Understanding Earthquakes and How They Occur

Sitting on your study table, doing your homework and suddenly the surface beneath the table starts shaking, subsequently moving everything present on the table. What’s happening? It may be an earthquake taking place. What is an earthquake?

If you want to know how natural disasters occur, then you need to take a deeper look into geology.  The study of geology consists of many natural phenomena, including volcanoes and earthquakes. The latter is what we’re going to focus on.

Understanding Earthquakes

The rumblings and shaking of the earth’s surface is known as an earthquake. Energy can build up over a prolonged period of time beneath the earth’s surface, resulting in tension caused by two blocks of the earth suddenly slipping or breaking past one another. You can feel an earthquake as a shock under your table or feet. So what causes earthquakes to occur? Let’s take a look.

How Earthquakes Occur

The earth’s surface and submarine levels make up the earth’s crust and it is here where earthquakes occur. Massive energy is present in the earth’s inner part while some of it breaks free via volcanic activity and cracks; much of it is hoarded within the inner parts present in the crust.

The energy hoarded here results in the plates pushing up against one another. This activity is known as tectonic plates. There is massive pressure on the fault lines and immense plate’s tension due to the energy that has built up and the movement after a period of time. The fault line gives away and the plates shift. The plates move either apart from or against each other as the energy that has built up causes intense pressure.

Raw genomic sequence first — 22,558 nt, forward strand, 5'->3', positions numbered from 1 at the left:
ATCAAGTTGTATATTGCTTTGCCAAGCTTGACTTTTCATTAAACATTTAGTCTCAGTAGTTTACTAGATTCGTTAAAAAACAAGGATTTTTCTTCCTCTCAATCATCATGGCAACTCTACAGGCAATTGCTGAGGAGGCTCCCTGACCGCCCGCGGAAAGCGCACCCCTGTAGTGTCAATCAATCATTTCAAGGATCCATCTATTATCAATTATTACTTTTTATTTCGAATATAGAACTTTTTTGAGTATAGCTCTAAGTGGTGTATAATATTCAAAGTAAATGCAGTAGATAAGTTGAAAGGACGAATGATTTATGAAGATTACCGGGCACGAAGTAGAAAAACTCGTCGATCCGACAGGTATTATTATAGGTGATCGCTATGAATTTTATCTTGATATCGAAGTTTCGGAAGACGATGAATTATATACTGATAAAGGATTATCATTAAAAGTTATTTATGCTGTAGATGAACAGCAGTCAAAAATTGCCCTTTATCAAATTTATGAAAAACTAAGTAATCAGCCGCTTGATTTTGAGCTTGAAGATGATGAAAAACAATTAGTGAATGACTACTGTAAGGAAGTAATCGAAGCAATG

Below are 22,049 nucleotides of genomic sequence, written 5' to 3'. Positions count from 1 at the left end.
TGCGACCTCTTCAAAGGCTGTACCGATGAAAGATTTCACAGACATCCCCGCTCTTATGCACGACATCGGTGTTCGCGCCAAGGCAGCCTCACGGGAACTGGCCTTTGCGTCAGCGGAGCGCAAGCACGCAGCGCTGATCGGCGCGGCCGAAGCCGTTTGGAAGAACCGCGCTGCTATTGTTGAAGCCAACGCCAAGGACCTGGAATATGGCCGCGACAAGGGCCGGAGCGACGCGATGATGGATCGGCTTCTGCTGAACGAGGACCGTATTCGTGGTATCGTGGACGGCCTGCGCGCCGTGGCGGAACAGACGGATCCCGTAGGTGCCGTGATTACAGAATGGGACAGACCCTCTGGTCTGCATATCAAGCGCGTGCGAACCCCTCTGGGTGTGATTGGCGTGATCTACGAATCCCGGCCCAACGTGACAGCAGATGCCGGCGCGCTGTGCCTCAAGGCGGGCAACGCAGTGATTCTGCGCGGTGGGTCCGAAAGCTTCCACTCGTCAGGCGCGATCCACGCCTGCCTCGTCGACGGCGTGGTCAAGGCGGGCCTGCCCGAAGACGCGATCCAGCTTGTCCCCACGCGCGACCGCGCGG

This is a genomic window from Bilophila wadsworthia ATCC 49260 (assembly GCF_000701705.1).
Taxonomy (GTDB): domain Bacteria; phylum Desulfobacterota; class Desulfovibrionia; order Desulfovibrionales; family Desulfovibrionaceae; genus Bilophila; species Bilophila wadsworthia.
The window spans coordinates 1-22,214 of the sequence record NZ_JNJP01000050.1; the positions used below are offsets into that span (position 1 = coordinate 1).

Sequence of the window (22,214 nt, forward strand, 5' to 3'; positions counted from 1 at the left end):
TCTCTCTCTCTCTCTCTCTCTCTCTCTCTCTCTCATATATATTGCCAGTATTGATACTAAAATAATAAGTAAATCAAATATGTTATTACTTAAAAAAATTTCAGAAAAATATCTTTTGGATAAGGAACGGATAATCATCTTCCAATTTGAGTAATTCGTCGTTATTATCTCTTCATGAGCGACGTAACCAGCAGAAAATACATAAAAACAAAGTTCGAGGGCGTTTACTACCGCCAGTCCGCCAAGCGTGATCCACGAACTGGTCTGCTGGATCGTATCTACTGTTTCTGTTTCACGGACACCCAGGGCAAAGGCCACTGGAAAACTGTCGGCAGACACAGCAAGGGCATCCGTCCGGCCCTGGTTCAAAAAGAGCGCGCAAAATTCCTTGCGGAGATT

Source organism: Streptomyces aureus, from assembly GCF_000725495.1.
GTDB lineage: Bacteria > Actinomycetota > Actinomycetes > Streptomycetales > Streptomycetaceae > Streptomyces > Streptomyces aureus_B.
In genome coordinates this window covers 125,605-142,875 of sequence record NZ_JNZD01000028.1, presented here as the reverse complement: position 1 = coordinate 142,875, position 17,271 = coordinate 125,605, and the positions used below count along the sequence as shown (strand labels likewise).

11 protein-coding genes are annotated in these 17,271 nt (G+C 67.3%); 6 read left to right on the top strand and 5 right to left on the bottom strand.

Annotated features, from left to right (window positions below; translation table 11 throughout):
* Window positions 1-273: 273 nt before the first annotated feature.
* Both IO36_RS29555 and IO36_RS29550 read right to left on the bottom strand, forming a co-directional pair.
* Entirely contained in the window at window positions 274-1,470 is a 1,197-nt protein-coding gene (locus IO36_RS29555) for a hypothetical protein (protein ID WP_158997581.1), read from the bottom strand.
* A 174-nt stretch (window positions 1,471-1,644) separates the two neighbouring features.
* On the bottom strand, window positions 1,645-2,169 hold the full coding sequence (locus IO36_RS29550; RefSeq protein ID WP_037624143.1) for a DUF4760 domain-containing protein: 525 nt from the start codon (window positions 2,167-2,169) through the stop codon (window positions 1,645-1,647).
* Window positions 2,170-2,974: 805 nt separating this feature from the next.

In the form of water ripples known as seismic waves, an earthquake occurs at this point of time. On reaching the surface, these waves cause the ground to shake causing damage to everything present on it.

Types of Earthquakes

Earthquakes occur in three different forms. Following are the different types of earthquakes.

Convergent Boundary

A thrust fault is created during movement causing one plate to move against the other, the place where it occurs is known as a convergent boundary.

Divergent Boundary

A rift zone is formed when plates are forced apart from each other. The place where this occurs is known as a divergent boundary.

Transform Fault

The plates slip by each other at a transform fault.

There you have—what is an earthquake and how it occurs. Finally, a word of advice: the next time the surface under your study table moves, don’t just sit there, take the precautionary measures because you never know, it I might be an “Earthquake.”

 

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